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Opinion: How can catalytic converter theft suspects just be set free?

Re “Police and sheriff’s deputies try to curb spike in catalytic converter thefts” (Dec. 27): At last someone is paying attention to the theft of catalytic converters. This has been an ongoing problem for months. What is disheartening is the article reported the apprehension of three suspects driving a vehicle matching the description of the reported theft and there were burglary tools and eight catalytic converters in the car.

The suspects were arrested but later released based on the fact the District Attorney’s Office did not prosecute them. Thus it could be anticipated that these same individuals will continue on their merry way in stealing more catalytic converters while thumbing their noses at both law enforcement and victims of these crimes.

No wonder the notion that crime pays is so prevalent in California today.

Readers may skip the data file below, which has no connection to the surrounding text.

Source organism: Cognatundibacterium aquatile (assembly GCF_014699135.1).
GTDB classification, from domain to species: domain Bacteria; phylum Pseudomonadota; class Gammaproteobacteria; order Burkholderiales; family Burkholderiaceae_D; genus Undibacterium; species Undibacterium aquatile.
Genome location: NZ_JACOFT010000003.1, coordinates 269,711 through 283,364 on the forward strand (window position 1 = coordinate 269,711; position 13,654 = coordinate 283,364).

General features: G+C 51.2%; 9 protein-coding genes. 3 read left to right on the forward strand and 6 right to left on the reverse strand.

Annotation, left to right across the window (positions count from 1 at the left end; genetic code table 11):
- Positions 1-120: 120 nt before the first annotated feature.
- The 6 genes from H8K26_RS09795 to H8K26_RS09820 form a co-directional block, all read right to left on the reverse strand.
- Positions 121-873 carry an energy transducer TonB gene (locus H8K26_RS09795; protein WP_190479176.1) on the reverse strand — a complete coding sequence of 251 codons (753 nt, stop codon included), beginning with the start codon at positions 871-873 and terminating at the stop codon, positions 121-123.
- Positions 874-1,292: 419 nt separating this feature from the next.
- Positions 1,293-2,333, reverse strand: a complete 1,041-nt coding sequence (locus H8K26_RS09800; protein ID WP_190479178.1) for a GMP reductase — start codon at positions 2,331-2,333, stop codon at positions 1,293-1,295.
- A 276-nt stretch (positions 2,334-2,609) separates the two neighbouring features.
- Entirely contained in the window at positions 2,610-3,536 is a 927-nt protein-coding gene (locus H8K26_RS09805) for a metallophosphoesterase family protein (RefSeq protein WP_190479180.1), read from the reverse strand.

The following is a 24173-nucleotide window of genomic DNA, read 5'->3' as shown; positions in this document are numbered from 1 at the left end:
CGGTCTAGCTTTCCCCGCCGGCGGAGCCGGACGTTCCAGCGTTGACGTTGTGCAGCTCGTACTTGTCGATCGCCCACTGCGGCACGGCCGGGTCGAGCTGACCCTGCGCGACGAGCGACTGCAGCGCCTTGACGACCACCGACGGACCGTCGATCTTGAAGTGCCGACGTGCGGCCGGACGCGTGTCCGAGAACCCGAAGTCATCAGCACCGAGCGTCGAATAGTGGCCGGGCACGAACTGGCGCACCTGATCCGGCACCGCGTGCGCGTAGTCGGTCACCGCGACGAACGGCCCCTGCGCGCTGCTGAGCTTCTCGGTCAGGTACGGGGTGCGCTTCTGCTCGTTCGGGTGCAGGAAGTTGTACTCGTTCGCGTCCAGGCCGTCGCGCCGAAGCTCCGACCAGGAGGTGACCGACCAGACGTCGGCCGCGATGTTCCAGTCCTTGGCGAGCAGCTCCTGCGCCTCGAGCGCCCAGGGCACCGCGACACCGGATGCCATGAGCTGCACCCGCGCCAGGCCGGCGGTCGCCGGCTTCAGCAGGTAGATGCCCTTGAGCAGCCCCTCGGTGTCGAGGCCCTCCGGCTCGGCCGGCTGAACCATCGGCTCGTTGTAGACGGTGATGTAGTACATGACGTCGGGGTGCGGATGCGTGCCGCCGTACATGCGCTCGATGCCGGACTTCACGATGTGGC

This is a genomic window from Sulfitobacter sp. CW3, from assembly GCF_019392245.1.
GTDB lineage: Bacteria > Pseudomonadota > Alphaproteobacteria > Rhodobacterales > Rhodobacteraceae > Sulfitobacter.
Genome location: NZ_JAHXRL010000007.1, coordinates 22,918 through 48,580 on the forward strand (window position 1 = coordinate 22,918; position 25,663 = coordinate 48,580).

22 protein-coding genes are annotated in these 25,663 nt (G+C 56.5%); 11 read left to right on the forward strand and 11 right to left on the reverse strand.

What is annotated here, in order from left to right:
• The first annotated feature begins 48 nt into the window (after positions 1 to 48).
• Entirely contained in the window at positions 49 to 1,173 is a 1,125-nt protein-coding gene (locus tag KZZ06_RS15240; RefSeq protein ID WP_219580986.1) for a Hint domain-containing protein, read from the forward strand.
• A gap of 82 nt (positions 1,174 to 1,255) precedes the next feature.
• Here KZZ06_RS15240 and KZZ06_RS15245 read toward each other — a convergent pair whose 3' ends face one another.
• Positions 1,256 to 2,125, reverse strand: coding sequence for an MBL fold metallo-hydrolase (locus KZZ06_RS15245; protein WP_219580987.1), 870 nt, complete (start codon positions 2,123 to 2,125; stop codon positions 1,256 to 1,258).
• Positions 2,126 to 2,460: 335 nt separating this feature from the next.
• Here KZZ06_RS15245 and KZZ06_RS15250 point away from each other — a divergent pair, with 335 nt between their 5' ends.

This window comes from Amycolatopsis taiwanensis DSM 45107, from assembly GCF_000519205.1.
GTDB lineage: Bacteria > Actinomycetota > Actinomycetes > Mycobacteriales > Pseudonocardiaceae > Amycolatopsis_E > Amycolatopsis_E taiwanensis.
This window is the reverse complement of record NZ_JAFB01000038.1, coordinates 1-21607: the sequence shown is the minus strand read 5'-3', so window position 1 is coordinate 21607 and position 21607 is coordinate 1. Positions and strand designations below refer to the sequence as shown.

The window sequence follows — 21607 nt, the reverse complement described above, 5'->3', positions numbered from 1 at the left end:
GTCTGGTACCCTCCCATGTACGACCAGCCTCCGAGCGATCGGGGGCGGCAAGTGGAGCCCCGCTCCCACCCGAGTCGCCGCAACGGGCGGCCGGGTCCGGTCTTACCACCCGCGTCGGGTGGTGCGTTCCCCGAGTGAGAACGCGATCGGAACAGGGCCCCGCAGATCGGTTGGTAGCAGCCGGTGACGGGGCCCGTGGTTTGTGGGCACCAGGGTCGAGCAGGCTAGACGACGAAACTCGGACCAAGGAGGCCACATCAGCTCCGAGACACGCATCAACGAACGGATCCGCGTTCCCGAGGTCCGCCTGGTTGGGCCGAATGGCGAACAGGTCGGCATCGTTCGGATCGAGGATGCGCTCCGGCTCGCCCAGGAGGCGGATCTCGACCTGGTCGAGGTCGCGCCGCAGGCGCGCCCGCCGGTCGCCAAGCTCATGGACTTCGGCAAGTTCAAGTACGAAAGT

James Biers
Encinitas

Thieves struck overnight to steal the catalytic converter from our Honda Accord.

The article states a replacement will cost from $1,000 to $3,000. This figure is low. Our estimate was $5,000-plus. With older vehicles, repairs can exceed the value of the car. For many vehicles, a California-compliant catalytic converter must come from the dealer, as a generic one likely won’t comply; and buying one from a parts recycler is illegal.

Escondido Police stopped three suspects with burglary tools and eight catalytic converters. These thieves potentially could cause more than $40,000 worth of misery to car owners, yet they went free as the District Attorney’s Office declined to file charges.

We deserve better from the courts, and car manufacturers should stamp ID numbers onto them for traceability. Further oversight is needed with auto parts recyclers. If someone shows up with eight converters, odds are they’re stolen.

Thomas C. Belgard
Rancho Bernardo

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